Victoria’s coal-fired power plants released more than a tonne of mercury into the atmosphere during 2017-18, according to data from Australia’s National Pollutant Inventory.
But much of that could have been avoided if available emissions-capture technology was retrofitted, advocates said.
The data released on Friday showed coal-fired power stations and coal mines were the greatest source of fine-particle pollution, oxides of nitrogen and sulfur dioxide nationwide.
Victoria’s three coal-fired-power plants — Energy Australia’s Yallourn, AGL’s Loy Yang A and Alinta’s Loy Yang B collectively pumped 1,007.5 kilograms of mercury into the atmosphere.
Yallourn power station alone emitted 435kg of mercury — the highest in the country.
But stations fitted with emissions-capture technologies were able to significantly reduce their fine particle emissions, according to James Whelan from legal advocacy Environmental Justice Australia.
“There are just four power stations in the country that we’re aware of that haven’t fitted fine-particle bag filters and they jump off the charts in terms of fine particle pollution,” Dr Whelan said.
“Three of them are in Victoria and the other one is in Queensland.
Cost is the other factor. But any cost-benefit analysis needs to factor in the impacts on health, Dr Whelan said.
Up to 3,000 deaths in Australia each year can be attributed to air pollution, according to research from the Australian Institute of Health and Welfare (AIHW).
Decreased lung function, increased respiratory symptoms, and increased cardiovascular and cardiopulmonary disease are all considered to have a “statistically significant” relationship with air pollution, according to a 2016 Australian Government State of the Environment report.
Environmental Justice Australia estimates the annual health cost from air pollution could run into the billions.
Tony Capon of the University of Sydney told the ABC last year that the cost to Australia from the health impacts of the energy and transport sectors alone could be as high as $6 billion.
But in a statement today, the Australian Energy Council pointed to research from the CSIRO in 2015 which showed that emissions from Victoria’s power stations contributed less than 1 per cent of total mercury concentrations in the Latrobe Valley.
“The [research] noted that mercury concentrations in the region are dominated by the atmospheric background and natural emissions from vegetation, soil and water,” the statement said.
Coal power station licences under review
The Victorian Government is currently reviewing the licences of the its three brown-coal-fired power stations, and is taking community submissions on what specific licence conditions should be set.
There have been “thousands” of submissions calling for greater emissions controls and more accurate reporting measures to be mandated, according to Dr Whelan.
“We think it’s a win-win,” he said.
But the level of mercury emitted by Australian coal-fired power plants is quite low compared to others such as the United States, according to Sankar Bhattacharya from Monash University.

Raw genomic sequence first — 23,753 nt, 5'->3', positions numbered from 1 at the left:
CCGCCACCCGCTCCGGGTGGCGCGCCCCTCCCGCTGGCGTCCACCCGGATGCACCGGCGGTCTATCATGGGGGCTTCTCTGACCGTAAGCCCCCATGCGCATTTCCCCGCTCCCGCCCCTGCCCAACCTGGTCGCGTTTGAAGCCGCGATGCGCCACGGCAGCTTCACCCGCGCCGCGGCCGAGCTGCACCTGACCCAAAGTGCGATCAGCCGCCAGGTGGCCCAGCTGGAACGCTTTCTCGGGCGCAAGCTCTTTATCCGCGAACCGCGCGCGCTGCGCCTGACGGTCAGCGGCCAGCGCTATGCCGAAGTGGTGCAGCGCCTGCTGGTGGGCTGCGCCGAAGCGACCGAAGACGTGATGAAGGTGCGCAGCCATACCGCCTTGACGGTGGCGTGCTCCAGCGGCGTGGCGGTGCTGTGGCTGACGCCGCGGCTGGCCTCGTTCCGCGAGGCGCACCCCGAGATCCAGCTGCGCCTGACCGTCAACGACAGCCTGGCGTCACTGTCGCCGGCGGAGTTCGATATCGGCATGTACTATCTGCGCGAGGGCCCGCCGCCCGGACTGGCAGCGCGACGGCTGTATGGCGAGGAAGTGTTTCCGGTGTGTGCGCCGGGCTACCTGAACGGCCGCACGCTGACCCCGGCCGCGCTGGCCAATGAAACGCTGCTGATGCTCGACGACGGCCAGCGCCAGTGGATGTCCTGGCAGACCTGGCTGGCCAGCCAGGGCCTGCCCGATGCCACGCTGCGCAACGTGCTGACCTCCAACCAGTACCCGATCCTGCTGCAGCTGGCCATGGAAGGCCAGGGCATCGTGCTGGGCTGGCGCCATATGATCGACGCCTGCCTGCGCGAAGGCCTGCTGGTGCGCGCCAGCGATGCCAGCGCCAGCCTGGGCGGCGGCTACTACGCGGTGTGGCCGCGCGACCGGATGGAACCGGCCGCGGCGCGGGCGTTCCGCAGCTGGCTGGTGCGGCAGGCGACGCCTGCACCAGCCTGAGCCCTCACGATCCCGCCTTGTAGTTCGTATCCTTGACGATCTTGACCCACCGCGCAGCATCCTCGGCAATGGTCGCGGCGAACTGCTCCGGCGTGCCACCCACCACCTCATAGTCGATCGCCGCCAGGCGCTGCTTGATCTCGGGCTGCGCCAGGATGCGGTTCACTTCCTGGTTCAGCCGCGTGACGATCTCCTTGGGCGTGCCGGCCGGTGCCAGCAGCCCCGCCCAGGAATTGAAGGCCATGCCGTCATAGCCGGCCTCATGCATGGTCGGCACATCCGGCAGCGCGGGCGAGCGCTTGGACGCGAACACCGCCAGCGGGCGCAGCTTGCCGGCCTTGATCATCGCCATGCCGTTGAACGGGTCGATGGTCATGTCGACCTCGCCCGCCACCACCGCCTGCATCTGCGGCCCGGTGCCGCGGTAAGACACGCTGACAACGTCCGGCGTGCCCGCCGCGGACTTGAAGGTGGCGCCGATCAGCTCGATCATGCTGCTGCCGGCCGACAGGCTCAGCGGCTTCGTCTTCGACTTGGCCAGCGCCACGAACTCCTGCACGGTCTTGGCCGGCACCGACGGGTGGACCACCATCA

“Victorian brown coal actually has very little mercury, but it does accumulate [in the environment],” Professor Bhattacharya said.
“They can resolve the problem by having mercury absorbers. The technology is available, but whether or not they need it is another story.”
Fine particle pollution is another hazard where technology exists to mitigate it — but it’s not always used.
Bag filters can help reduce the amount of PM 10, or particulate matter smaller than 10 microns that power stations release.
At this size, particles can enter the lungs and bloodstream. But bag filters are less effective for particles referred to as PM 2.5, or particulate matter smaller than 2.5 microns, Professor Bhattacharya said.
Particles below PM 2.5 pose the greatest threat to health, according to the US Environmental Protection Agency.
Responding to questions from the ABC, an Energy Australia spokesperson said they “strongly reject the implication that [their] operations pose unacceptable risks to human health”.
“We take great care to ensure emissions remain within licence limits and that any impacts from our operations are socially and environmentally acceptable,” they said.
“Electrostatic precipitators are currently installed at Yallourn and considered best practice for capturing emissions from brown coal.”
AGL acknowledged that some emissions categories had increased at Loy Yang over the last 12 months, but said that part of the issue was the increased demand following the closure of Hazelwood.
“While our 2018 emissions were still well within our licence conditions, we are committed to improving the efficiencies of our existing plants, including potential emissions reduction programs,” AGL Executive General Manager Group Operations Doug Jackson said.
But licence agreements set emissions limits far too high, according to Dr Whelan.
“International experts have advised the Victorian and New South Wales governments that the current limits are many times higher than those permitted in developed and most developing countries,” he said.
The report also detailed greenhouse gas emissions, which included over 13 million tonnes of CO2-equivalent emissions from Energy Australia’s Yallourn, 10 million tonnes from Loy Yang B and nearly 20 million tonnes from AGL’s Loy Yang A.
AGL and Energy Australia were Australia’s highest greenhouse gas emitters respectively for the 2017-18 period.